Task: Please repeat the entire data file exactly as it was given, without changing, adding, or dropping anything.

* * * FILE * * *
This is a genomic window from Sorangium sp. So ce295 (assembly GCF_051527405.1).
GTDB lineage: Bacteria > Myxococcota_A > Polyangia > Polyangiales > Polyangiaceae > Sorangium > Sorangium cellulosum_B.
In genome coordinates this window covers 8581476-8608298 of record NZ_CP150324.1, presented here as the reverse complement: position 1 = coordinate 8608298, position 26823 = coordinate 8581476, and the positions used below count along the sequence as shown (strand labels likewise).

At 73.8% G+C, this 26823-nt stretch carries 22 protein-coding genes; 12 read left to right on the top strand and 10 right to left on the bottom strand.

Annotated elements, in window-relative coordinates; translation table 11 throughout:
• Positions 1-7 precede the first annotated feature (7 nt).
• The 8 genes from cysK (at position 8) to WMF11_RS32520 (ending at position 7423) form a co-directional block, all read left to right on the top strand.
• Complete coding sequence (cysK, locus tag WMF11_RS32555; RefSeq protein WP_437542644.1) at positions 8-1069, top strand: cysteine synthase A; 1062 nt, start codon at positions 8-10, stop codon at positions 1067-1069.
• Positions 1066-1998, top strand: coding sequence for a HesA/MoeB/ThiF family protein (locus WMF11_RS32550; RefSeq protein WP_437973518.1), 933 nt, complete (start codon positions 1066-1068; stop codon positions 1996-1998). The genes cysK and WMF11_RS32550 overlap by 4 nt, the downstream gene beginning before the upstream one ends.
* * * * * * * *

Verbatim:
This is a genomic window from Sorangium sp. So ce295 (assembly GCF_051527405.1).
GTDB lineage: Bacteria > Myxococcota_A > Polyangia > Polyangiales > Polyangiaceae > Sorangium > Sorangium cellulosum_B.
In genome coordinates this window covers 8581476-8608298 of record NZ_CP150324.1, presented here as the reverse complement: position 1 = coordinate 8608298, position 26823 = coordinate 8581476, and the positions used below count along the sequence as shown (strand labels likewise).

At 73.8% G+C, this 26823-nt stretch carries 22 protein-coding genes; 12 read left to right on the top strand and 10 right to left on the bottom strand.

Annotated elements, in window-relative coordinates; translation table 11 throughout:
• Positions 1-7 precede the first annotated feature (7 nt).
• The 8 genes from cysK (at position 8) to WMF11_RS32520 (ending at position 7423) form a co-directional block, all read left to right on the top strand.
• Complete coding sequence (cysK, locus tag WMF11_RS32555; RefSeq protein WP_437542644.1) at positions 8-1069, top strand: cysteine synthase A; 1062 nt, start codon at positions 8-10, stop codon at positions 1067-1069.
• Positions 1066-1998, top strand: coding sequence for a HesA/MoeB/ThiF family protein (locus WMF11_RS32550; RefSeq protein WP_437973518.1), 933 nt, complete (start codon positions 1066-1068; stop codon positions 1996-1998). The genes cysK and WMF11_RS32550 overlap by 4 nt, the downstream gene beginning before the upstream one ends.